The headline is pretty spooky: "Administration Conducting Research Into Laser Weapon." And the meat of the story, on the Starfire Optical Range's plan to start lighting up satellites, can probably best be described as:
AAAAAAAAHHHHHHHHH!!!!!!! DEATH RAY!!!!! RUN FOR YOUR LIVES!!!!Check it out:The Bush administration is seeking to develop a powerful ground-based laser weapon that would use beams of concentrated light to destroy enemy satellites in orbit.The largely secret project, parts of which have been made public through Air Force budget documents submitted to Congress in February, is part of a wide-ranging effort to develop space weapons, both defensive and offensiveThe laser research would take advantage of an optical technique that uses sensors, computers and flexible mirrors to counteract the atmospheric turbulence that seems to make stars twinkle.The weapon would essentially reverse that process, shooting focused beams of light upward with great clarity and force.Which is all true to a point. Gimme a sec to explain.The Starfire range relies on some of the only useful technology to emerge from the Strategic Defense Initiative (SDI), or Star Wars. As Ann Finkbeiner tells the story, in the early 1980s, Air Force scientists looked into the question of correcting for atmospheric turbulence to image Soviet spy satellites. They had the idea that to shine a laser against a layer of sodium in the mesosphere (essentially the last layer of the earth's atmosphere) in order to measure the distortion from the ground up.Measuring the atmospheric distortion allows a scientist to deform her telescope producing a clear picture. It's called adaptive optics. Think of it as looking at yourself in a funhouse mirror with glasses that are just as screwy, but precisely so in order to offset the effect of the mirror. (The pretty picture accompanying the NYT story does a good job of explaining.)The Starfire Optical Range uses adaptive optics, mostly, to take pretty pictures of stars and the like (click here for a little astro-porn from SOR). But the same skill-set is also damn handy if you want to fire a laser through the atmosphere to fry a satellite or ballistic missile.Hence, our little problem here.So, am I little bothered that the Air Force is funding "atmospheric compensation/beam control experiments for application including antisatellite weapons"? Yup. "Precision aimpoint stabilization through turbulence"? That can't be good. Ditto placing the whole thing under "Advanced Weapons Technology." Unless UBL is hanging out on a space station, I can think of better ways to use the cash.On the other hand, the NYT's science scribe, Bill Broad, isn't being fair when he calls the research a "largely secret project", accuses the Bush Administration of "seeking to develop a powerful ground-based laser weapon that would use beams of concentrated light to destroy enemy satellites in orbit" or relegates the useful applications of adaptive optics to a couple of paragraphs near the end of the story.This is important technology research, largely conducted in the open. As Broad notes, "previously, the laser work resided in a budget category that paid for a wide variety of space efforts." What's happened here, mostly, is an accounting shift. Adaptive optics can be used for good or ill, depending on our collective wisdom as a people. There is no policy fix for stupid.Broad is being particularly unfair to both the Air Force and critics of this particular experiment, like me, by giving the last word to an activist group warning that, if the experiment is conducted, "the barrier to weapons in space will have been destroyed."I'd rather the Air Force not do the experiment, but this is not a death ray. In fact, other than some vague, unfocused research, the military isn't really in the death ray business anymore. Well, there is the Airborne Laser, but that is a whole other story.-- Jeffrey LewisUPDATE 4:01 PM: You wanna talk real laser weapons? some of the most interesting directed energy work was outlined in Noah's article in Popular Science, "Attack at the Speed of Light," which showcases efforts by two erstwhile SDI scientsists, now competing to build much smaller lasers to tackle practical missions like shooting down mortars.UPDATE 6:24 PM: For a completely different take, check out this paper from the Center for Defense Information.UPDATE 05/04/06 10:42 AM: John Fleck has a great follow-up to the Starfire flap in today's Albuquerque Journal.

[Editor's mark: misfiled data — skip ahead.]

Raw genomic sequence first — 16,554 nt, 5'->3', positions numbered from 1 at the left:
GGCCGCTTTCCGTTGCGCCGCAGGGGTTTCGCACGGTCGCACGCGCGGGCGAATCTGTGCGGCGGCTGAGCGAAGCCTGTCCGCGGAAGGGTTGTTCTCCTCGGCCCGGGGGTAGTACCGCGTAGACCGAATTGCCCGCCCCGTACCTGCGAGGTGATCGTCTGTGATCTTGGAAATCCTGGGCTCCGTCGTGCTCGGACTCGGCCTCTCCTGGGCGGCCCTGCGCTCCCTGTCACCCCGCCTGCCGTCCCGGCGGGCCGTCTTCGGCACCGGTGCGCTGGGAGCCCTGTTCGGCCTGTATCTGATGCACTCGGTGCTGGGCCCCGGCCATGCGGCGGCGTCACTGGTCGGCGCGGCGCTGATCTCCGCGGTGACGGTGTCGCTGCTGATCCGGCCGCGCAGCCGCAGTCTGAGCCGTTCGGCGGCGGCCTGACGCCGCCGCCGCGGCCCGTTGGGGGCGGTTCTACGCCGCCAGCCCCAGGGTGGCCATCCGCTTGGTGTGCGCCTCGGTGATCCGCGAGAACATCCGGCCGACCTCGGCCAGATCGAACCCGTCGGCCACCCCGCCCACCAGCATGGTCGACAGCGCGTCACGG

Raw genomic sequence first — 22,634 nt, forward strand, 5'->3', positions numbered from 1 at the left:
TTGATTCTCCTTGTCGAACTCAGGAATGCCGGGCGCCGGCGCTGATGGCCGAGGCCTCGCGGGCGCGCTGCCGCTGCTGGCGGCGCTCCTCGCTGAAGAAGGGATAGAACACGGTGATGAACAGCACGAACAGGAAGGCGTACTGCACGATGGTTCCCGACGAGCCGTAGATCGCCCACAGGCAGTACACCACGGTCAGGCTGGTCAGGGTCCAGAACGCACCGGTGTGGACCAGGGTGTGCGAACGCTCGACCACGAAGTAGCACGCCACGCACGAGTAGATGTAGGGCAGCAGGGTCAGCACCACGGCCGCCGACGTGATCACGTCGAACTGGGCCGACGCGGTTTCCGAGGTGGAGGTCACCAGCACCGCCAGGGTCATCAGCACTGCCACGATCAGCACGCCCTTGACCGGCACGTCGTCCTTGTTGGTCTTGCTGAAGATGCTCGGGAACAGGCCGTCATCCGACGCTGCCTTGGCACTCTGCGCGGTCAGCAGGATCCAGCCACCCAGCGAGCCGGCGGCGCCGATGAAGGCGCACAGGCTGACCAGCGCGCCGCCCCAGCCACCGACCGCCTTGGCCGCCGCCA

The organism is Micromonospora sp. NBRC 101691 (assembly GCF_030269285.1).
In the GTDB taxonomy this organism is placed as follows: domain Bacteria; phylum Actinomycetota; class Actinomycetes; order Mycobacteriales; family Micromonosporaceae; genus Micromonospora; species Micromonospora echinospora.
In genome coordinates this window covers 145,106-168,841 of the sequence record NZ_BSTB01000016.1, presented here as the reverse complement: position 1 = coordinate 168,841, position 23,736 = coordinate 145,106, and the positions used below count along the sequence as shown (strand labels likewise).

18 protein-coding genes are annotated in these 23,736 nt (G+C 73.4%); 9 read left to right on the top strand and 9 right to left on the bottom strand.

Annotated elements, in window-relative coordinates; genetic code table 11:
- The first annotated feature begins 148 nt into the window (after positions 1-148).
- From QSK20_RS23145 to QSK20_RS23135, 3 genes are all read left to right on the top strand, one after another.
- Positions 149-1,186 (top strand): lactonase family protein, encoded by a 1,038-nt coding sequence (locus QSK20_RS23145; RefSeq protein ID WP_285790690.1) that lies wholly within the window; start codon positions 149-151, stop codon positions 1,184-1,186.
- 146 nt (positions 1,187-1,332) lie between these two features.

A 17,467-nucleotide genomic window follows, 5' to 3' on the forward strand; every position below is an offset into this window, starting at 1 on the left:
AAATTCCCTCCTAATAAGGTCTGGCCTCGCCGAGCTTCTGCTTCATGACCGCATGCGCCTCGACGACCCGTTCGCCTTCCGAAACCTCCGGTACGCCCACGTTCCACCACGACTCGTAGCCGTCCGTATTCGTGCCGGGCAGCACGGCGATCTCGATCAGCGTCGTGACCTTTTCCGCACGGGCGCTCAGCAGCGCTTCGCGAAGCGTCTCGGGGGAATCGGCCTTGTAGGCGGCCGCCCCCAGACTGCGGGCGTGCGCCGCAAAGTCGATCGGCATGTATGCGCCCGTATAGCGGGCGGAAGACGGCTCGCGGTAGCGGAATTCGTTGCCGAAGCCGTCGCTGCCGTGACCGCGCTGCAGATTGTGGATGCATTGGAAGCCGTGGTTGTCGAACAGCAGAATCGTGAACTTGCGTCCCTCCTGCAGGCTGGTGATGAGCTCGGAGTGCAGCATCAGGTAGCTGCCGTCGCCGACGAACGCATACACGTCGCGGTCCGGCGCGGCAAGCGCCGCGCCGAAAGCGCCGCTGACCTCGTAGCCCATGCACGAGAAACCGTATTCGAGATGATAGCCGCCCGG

Hitchens explained that there long has been a sort of "gentleman's agreement" among nations not to mess with one another's satellites.The reason is rooted in the complex calculus of nuclear deterrence. A nation with the ability to watch for enemy missile launches is less likely to accidentally start a nuclear war, she explained...Vansuch said next year's proposed test would be the first time the Starfire technology has been used to focus an outgoing laser.The test would be no death ray, but rather a very low power experiment. "The basic physics is what we're after," Vansuch said.(Big ups: Larry Ahrens)